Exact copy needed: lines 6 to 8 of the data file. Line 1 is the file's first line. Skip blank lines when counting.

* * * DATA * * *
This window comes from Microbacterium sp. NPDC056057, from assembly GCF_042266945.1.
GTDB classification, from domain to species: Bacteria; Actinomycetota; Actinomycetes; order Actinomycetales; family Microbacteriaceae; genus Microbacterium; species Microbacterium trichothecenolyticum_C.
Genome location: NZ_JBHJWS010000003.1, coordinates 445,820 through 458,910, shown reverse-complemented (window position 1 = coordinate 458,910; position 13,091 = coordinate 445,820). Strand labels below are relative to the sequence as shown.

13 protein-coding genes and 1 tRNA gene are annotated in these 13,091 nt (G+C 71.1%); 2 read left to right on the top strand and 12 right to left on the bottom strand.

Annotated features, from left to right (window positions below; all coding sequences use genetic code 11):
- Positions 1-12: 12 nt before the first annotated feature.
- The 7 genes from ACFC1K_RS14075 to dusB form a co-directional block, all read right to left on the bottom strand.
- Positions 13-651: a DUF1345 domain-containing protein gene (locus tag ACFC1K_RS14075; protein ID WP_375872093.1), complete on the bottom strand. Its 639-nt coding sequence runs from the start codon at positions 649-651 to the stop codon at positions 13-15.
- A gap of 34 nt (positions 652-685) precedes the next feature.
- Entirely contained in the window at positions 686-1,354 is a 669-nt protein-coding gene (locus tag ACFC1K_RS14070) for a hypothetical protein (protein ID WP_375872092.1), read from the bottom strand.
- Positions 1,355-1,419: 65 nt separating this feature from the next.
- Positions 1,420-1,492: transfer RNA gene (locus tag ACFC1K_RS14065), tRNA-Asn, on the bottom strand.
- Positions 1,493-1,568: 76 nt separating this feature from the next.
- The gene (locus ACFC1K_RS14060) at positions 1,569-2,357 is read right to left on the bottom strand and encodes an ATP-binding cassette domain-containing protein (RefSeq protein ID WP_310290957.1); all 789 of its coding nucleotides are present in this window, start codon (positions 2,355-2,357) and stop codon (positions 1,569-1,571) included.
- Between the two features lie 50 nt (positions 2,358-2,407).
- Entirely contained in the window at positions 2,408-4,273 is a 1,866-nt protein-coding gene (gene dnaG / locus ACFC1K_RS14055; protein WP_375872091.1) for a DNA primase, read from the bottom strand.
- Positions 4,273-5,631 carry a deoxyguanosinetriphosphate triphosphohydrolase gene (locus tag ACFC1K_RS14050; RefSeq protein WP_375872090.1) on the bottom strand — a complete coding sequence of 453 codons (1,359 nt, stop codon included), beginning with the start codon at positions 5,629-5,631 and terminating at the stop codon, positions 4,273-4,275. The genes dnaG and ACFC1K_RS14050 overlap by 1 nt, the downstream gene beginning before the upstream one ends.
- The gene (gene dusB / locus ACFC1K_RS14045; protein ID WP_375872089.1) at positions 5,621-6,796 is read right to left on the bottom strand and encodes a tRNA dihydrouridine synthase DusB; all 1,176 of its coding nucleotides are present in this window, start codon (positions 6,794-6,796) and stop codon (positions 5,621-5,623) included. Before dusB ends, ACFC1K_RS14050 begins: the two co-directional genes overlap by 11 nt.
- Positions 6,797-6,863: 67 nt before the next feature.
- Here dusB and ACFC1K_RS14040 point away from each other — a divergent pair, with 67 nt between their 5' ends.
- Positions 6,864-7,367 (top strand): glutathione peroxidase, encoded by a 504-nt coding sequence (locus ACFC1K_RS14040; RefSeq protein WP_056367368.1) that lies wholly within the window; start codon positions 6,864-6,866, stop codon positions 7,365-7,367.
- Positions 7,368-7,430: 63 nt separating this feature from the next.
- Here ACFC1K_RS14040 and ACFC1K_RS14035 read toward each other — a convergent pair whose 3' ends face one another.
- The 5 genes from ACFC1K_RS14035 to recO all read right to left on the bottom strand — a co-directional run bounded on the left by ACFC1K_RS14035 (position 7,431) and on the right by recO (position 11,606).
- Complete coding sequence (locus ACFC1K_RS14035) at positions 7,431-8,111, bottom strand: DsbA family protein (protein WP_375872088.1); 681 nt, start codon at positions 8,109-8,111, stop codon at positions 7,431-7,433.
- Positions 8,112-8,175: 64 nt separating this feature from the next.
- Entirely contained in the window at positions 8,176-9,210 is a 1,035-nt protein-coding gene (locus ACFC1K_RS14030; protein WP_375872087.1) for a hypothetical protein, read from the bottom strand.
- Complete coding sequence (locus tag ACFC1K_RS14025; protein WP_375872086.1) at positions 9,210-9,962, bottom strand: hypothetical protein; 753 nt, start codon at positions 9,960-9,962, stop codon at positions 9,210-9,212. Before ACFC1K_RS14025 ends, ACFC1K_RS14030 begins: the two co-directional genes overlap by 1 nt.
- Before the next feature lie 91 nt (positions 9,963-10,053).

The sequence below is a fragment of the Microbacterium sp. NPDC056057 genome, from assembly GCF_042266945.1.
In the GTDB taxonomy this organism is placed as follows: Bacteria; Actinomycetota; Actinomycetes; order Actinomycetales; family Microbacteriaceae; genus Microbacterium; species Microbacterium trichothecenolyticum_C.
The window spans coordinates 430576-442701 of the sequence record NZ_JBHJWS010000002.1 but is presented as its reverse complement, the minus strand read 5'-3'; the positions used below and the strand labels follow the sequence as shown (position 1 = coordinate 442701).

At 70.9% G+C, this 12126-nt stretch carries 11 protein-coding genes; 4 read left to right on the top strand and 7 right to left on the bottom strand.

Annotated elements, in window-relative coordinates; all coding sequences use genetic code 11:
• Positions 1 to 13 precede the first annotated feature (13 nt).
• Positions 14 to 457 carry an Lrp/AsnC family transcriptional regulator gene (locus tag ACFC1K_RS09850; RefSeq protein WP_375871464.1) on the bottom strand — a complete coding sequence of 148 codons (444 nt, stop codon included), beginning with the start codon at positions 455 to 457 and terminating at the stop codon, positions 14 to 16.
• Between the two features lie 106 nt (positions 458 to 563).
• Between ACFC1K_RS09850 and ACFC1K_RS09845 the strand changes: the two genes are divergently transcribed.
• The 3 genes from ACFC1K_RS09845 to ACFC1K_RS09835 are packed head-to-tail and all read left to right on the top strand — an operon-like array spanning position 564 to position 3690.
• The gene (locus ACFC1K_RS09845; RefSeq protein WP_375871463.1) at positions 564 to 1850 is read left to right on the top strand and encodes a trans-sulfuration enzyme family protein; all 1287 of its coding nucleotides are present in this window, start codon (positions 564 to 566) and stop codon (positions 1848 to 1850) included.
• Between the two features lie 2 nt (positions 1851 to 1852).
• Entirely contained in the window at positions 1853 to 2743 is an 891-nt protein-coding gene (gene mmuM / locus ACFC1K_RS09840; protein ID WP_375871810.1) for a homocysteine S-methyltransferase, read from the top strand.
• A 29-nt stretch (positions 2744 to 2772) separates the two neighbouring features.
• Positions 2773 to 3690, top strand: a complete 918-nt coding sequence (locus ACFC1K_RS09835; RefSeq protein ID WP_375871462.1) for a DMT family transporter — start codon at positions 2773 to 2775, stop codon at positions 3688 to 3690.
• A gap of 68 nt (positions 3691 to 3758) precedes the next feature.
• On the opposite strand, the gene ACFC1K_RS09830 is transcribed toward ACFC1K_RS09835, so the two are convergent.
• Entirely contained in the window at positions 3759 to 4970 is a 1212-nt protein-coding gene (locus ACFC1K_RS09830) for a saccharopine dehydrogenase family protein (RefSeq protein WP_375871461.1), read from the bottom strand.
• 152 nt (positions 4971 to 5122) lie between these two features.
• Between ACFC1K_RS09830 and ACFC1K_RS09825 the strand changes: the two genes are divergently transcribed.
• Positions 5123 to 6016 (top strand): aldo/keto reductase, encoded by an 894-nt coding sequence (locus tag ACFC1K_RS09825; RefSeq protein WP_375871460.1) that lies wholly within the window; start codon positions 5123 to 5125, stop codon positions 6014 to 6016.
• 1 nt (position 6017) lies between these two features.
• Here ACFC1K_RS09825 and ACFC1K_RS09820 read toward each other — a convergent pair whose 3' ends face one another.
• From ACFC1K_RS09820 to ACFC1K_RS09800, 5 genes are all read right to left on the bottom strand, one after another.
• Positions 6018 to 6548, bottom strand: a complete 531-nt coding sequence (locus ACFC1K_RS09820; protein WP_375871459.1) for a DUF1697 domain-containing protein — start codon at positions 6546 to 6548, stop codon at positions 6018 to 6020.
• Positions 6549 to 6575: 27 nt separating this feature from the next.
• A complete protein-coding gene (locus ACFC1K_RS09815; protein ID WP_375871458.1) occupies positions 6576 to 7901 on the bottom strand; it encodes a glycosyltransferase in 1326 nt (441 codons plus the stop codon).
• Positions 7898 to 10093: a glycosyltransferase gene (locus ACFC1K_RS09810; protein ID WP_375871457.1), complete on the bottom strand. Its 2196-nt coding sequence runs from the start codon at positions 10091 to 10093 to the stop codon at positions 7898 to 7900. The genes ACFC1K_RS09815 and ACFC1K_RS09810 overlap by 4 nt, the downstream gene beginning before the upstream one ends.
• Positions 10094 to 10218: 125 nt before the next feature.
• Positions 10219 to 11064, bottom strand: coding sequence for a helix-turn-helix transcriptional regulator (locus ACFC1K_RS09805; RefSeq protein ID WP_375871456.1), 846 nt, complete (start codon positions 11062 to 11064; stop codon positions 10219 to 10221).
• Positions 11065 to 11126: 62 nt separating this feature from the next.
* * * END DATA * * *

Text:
- Positions 1-12: 12 nt before the first annotated feature.
- The 7 genes from ACFC1K_RS14075 to dusB form a co-directional block, all read right to left on the bottom strand.
- Positions 13-651: a DUF1345 domain-containing protein gene (locus tag ACFC1K_RS14075; protein ID WP_375872093.1), complete on the bottom strand. Its 639-nt coding sequence runs from the start codon at positions 649-651 to the stop codon at positions 13-15.